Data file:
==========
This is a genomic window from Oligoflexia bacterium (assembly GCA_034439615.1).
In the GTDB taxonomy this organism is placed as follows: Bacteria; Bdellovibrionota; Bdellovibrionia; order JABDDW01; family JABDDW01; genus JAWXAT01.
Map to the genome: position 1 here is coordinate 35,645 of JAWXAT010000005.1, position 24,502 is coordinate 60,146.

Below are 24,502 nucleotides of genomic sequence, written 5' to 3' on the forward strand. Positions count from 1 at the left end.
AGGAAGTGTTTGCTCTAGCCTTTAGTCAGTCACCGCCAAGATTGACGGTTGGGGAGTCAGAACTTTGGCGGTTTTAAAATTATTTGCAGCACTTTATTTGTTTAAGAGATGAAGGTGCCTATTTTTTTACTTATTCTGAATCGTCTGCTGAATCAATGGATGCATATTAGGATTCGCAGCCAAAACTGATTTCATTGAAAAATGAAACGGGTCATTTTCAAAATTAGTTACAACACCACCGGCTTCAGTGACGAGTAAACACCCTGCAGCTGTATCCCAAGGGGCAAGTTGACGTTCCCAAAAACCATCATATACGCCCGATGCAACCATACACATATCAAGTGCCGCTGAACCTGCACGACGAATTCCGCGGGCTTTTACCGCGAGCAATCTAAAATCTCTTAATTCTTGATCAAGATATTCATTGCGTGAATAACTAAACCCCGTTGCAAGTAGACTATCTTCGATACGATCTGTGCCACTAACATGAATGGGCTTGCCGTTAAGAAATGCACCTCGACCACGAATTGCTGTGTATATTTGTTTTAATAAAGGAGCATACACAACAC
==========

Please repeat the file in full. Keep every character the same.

This is a genomic window from Oligoflexia bacterium (assembly GCA_034439615.1).
In the GTDB taxonomy this organism is placed as follows: Bacteria; Bdellovibrionota; Bdellovibrionia; order JABDDW01; family JABDDW01; genus JAWXAT01.
Map to the genome: position 1 here is coordinate 35,645 of JAWXAT010000005.1, position 24,502 is coordinate 60,146.

Below are 24,502 nucleotides of genomic sequence, written 5' to 3' on the forward strand. Positions count from 1 at the left end.
AGGAAGTGTTTGCTCTAGCCTTTAGTCAGTCACCGCCAAGATTGACGGTTGGGGAGTCAGAACTTTGGCGGTTTTAAAATTATTTGCAGCACTTTATTTGTTTAAGAGATGAAGGTGCCTATTTTTTTACTTATTCTGAATCGTCTGCTGAATCAATGGATGCATATTAGGATTCGCAGCCAAAACTGATTTCATTGAAAAATGAAACGGGTCATTTTCAAAATTAGTTACAACACCACCGGCTTCAGTGACGAGTAAACACCCTGCAGCTGTATCCCAAGGGGCAAGTTGACGTTCCCAAAAACCATCATATACGCCCGATGCAACCATACACATATCAAGTGCCGCTGAACCTGCACGACGAATTCCGCGGGCTTTTACCGCGAGCAATCTAAAATCTCTTAATTCTTGATCAAGATATTCATTGCGTGAATAACTAAACCCCGTTGCAAGTAGACTATCTTCGATACGATCTGTGCCACTAACATGAATGGGCTTGCCGTTAAGAAATGCACCTCGACCACGAATTGCTGTGTATATTTGTTTTAATAAAGGAGCATACACAACAC